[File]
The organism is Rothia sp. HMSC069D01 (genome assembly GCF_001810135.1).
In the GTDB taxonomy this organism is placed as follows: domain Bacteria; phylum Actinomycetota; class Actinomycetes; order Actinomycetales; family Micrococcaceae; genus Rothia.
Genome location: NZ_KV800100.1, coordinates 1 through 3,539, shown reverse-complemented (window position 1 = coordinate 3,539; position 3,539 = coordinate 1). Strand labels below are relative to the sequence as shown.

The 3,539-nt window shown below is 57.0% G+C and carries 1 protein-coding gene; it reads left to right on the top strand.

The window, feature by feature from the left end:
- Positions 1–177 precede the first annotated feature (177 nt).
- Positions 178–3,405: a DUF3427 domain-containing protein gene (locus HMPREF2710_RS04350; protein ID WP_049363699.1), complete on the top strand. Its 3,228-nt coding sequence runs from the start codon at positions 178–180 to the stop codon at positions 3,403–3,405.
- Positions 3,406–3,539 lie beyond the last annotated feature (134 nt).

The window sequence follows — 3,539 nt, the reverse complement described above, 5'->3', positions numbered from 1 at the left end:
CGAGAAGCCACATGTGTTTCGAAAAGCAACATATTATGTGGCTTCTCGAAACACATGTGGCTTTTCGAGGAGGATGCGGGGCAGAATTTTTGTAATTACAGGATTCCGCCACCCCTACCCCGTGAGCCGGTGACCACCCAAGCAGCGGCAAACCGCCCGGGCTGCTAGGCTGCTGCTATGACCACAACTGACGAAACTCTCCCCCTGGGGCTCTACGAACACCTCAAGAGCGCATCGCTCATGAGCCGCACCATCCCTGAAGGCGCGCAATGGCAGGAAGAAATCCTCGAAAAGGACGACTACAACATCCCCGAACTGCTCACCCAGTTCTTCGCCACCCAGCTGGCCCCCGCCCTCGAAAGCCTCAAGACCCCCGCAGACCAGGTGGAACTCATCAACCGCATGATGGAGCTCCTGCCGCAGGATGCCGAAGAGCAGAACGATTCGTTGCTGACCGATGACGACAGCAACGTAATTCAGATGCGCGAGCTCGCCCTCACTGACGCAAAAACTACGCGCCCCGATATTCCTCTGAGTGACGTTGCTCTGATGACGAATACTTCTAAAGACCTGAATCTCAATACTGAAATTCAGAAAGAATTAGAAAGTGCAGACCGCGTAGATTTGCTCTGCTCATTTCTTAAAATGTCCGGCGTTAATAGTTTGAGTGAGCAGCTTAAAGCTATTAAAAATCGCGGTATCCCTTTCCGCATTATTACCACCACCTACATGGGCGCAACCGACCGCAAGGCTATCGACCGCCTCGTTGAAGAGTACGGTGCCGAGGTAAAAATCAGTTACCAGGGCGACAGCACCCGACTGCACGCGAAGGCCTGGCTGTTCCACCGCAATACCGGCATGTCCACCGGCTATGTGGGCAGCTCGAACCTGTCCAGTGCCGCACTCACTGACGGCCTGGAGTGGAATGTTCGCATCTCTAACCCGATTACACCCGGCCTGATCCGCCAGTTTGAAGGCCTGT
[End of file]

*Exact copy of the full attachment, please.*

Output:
The organism is Rothia sp. HMSC069D01 (genome assembly GCF_001810135.1).
In the GTDB taxonomy this organism is placed as follows: domain Bacteria; phylum Actinomycetota; class Actinomycetes; order Actinomycetales; family Micrococcaceae; genus Rothia.
Genome location: NZ_KV800100.1, coordinates 1 through 3,539, shown reverse-complemented (window position 1 = coordinate 3,539; position 3,539 = coordinate 1). Strand labels below are relative to the sequence as shown.

The 3,539-nt window shown below is 57.0% G+C and carries 1 protein-coding gene; it reads left to right on the top strand.

The window, feature by feature from the left end:
- Positions 1–177 precede the first annotated feature (177 nt).
- Positions 178–3,405: a DUF3427 domain-containing protein gene (locus HMPREF2710_RS04350; protein ID WP_049363699.1), complete on the top strand. Its 3,228-nt coding sequence runs from the start codon at positions 178–180 to the stop codon at positions 3,403–3,405.
- Positions 3,406–3,539 lie beyond the last annotated feature (134 nt).

The window sequence follows — 3,539 nt, the reverse complement described above, 5'->3', positions numbered from 1 at the left end:
CGAGAAGCCACATGTGTTTCGAAAAGCAACATATTATGTGGCTTCTCGAAACACATGTGGCTTTTCGAGGAGGATGCGGGGCAGAATTTTTGTAATTACAGGATTCCGCCACCCCTACCCCGTGAGCCGGTGACCACCCAAGCAGCGGCAAACCGCCCGGGCTGCTAGGCTGCTGCTATGACCACAACTGACGAAACTCTCCCCCTGGGGCTCTACGAACACCTCAAGAGCGCATCGCTCATGAGCCGCACCATCCCTGAAGGCGCGCAATGGCAGGAAGAAATCCTCGAAAAGGACGACTACAACATCCCCGAACTGCTCACCCAGTTCTTCGCCACCCAGCTGGCCCCCGCCCTCGAAAGCCTCAAGACCCCCGCAGACCAGGTGGAACTCATCAACCGCATGATGGAGCTCCTGCCGCAGGATGCCGAAGAGCAGAACGATTCGTTGCTGACCGATGACGACAGCAACGTAATTCAGATGCGCGAGCTCGCCCTCACTGACGCAAAAACTACGCGCCCCGATATTCCTCTGAGTGACGTTGCTCTGATGACGAATACTTCTAAAGACCTGAATCTCAATACTGAAATTCAGAAAGAATTAGAAAGTGCAGACCGCGTAGATTTGCTCTGCTCATTTCTTAAAATGTCCGGCGTTAATAGTTTGAGTGAGCAGCTTAAAGCTATTAAAAATCGCGGTATCCCTTTCCGCATTATTACCACCACCTACATGGGCGCAACCGACCGCAAGGCTATCGACCGCCTCGTTGAAGAGTACGGTGCCGAGGTAAAAATCAGTTACCAGGGCGACAGCACCCGACTGCACGCGAAGGCCTGGCTGTTCCACCGCAATACCGGCATGTCCACCGGCTATGTGGGCAGCTCGAACCTGTCCAGTGCCGCACTCACTGACGGCCTGGAGTGGAATGTTCGCATCTCTAACCCGATTACACCCGGCCTGATCCGCCAGTTTGAAGGCCTGT